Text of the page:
Hmm, You could do this, but then all of the solids that drop during the crash will end up on the bottom of your keg. I suppose that most of them would come out when you pour the first couple of pints. You might need to rock the keg a little bit in the beginning to get everything to settle near the dip tube. Otherwise you could get random murky pours. I suspect that its more efficient to rack the clear cider off the trub, rather than to suck the trub up first from the bottom of the cider, but I've never tried it so cant say for sure. The main reason I dont do this is that I store most of my kegs at room temp so that they can last for 12 months - so I want to make sure the ferment wont start back up. Also I fill bottles from kegs from time to time for friends, family, etc. so I want to make sure that the cider is stable. If you are planning to just keg and drink right away, then it does seem like this method would save a step, probably at the cost of a few cloudy pours.

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#4 Just of out curiosity what is your serving setup? Maybe I am missing something but I didn't see a kegerator / keezer setup in any of your pics
.

I have picnic taps on the kegs that are in the fridge for everyday drinking, so its kinda like a poor mans kegerator. For parties, I put the kegs in 10 gal trash cans with ice, so that they are easier to get to.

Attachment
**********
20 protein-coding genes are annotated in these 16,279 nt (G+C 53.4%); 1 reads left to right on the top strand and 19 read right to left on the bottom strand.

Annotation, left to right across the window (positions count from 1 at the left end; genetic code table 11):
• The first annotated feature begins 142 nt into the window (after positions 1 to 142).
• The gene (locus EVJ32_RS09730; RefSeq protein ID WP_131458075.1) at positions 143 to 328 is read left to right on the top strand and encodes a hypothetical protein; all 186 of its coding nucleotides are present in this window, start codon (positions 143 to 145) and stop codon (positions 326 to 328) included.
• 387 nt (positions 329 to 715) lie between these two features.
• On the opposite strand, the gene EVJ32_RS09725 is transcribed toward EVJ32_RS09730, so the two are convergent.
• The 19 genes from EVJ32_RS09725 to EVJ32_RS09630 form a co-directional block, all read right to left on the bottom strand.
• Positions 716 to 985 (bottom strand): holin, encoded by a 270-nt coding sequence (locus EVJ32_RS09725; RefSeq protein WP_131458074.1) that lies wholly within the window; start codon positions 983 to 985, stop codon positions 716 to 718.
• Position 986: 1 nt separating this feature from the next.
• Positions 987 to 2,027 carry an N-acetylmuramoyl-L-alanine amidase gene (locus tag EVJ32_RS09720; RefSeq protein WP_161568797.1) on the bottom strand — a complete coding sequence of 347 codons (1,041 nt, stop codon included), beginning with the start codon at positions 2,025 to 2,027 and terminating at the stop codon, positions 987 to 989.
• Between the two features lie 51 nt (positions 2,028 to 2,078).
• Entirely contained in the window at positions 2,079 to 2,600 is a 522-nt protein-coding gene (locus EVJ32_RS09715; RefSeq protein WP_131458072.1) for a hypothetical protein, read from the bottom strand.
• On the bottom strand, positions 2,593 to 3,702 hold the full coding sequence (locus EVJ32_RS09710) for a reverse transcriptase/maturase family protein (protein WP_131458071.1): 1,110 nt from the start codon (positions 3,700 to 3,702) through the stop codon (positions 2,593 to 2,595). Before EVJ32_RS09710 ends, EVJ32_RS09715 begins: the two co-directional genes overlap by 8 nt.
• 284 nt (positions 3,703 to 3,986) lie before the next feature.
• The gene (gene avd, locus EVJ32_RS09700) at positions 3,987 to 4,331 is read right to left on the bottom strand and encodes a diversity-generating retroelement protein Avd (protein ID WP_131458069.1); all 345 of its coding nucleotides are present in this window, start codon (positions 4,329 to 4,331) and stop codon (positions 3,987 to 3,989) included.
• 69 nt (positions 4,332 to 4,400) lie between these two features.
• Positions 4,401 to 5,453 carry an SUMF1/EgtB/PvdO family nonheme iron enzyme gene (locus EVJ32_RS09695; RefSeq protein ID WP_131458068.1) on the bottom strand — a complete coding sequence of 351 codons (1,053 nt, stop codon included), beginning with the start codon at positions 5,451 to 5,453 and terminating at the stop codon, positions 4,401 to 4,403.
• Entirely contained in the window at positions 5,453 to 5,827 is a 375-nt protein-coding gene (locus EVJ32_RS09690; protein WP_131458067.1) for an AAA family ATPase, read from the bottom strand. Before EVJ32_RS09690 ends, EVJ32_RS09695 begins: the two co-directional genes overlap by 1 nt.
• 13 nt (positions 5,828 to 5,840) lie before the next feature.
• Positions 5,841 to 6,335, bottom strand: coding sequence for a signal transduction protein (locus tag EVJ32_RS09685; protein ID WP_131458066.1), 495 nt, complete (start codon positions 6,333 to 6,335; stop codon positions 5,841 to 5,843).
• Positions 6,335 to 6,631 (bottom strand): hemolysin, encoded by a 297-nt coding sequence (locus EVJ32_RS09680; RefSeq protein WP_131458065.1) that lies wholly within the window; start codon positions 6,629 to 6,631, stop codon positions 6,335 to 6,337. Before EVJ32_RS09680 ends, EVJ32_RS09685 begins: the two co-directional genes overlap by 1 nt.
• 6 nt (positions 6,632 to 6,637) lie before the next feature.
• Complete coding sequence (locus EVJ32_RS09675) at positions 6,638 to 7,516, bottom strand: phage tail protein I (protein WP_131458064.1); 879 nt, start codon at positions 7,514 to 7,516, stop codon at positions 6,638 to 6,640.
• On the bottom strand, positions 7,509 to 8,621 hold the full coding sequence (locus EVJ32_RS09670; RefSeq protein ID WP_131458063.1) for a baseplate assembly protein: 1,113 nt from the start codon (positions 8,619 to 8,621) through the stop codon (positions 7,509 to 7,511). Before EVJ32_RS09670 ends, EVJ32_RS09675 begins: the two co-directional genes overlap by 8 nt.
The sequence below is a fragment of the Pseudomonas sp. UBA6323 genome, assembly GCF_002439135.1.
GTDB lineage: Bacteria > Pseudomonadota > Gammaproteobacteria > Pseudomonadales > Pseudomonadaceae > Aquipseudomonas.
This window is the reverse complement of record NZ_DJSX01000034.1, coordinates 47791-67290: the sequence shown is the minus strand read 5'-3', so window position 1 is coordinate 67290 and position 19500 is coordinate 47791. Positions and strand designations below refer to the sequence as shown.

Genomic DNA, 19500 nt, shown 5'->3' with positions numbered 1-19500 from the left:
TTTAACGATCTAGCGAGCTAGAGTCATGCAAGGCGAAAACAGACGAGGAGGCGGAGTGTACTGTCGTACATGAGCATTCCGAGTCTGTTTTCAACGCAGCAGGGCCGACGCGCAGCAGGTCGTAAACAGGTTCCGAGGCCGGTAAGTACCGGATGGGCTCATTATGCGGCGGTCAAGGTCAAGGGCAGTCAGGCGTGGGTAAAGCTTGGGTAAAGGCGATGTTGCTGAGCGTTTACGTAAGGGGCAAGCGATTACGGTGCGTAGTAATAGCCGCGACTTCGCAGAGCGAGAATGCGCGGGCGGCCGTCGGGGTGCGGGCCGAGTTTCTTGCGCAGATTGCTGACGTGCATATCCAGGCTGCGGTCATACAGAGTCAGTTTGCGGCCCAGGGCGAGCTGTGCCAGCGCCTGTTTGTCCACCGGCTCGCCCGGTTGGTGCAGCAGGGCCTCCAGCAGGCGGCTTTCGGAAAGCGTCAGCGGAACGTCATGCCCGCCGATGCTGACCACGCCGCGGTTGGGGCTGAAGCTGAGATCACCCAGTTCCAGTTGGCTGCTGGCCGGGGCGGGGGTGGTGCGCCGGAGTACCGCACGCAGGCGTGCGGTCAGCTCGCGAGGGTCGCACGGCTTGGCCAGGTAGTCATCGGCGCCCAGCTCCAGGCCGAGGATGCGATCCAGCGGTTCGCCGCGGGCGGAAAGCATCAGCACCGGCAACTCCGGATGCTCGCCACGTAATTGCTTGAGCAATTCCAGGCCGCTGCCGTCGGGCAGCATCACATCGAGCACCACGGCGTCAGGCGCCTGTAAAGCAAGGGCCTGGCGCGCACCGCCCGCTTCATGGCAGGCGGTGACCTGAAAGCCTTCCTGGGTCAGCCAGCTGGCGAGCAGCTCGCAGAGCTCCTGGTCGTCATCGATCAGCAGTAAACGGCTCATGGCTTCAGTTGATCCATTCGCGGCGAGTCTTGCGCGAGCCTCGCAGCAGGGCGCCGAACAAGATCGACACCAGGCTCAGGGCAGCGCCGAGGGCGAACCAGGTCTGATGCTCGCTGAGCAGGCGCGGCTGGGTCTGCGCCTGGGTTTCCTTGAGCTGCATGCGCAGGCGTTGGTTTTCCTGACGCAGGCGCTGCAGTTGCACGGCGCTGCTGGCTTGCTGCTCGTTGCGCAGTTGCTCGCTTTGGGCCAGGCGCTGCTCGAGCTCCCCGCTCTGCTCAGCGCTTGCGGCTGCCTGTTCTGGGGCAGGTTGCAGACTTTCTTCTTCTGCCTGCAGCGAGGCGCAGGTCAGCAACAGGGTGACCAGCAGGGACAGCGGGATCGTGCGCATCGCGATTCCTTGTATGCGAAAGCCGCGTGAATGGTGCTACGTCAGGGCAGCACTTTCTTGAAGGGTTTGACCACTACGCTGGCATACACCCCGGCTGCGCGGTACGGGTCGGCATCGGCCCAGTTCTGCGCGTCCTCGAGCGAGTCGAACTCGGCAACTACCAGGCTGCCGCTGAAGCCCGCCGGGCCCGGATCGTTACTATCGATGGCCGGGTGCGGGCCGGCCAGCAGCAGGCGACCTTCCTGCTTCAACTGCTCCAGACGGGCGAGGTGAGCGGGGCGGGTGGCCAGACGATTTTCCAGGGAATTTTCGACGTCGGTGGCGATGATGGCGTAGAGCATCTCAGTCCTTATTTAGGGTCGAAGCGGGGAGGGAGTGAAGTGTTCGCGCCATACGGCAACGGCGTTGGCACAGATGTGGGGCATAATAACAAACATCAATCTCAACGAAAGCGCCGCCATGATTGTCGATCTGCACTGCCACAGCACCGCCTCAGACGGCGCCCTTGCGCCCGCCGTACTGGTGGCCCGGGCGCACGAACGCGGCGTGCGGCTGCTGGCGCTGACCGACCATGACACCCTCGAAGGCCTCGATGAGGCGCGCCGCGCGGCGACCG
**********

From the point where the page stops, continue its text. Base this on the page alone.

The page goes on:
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Old 10-30-2012, 10:28 PM   #690
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Fermentation definitely got too warm. Can usually hit between 66-68 F with beer wort using evaporation cooling, but just couldn't seem to get the temp on the cider down and stable. Working on an idea for the next round. The flavor seemed to clean up a bit after 24 hrs. I'll see where it is tomorrow and figure out where to go from there.

As far as cold crashing goes...is it better to hit my target gravity/sweetness and put the fermentation bucket into the refrigerator and then rack off the lees after a few days, or should I rack off the lees in to a carboy after reaching desired gravity/sweetness, crash and then rack to another carboy after a few days?

Would you recommend using peptic enzyme in my next attempt if I plan on cold conditioning for two weeks after crashing? I do want to bottle condition and pasteurize after two weeks. Would you recommend using yeast nutrient? I just want to make sure the yeast can stay viable for the bottle conditioning phase.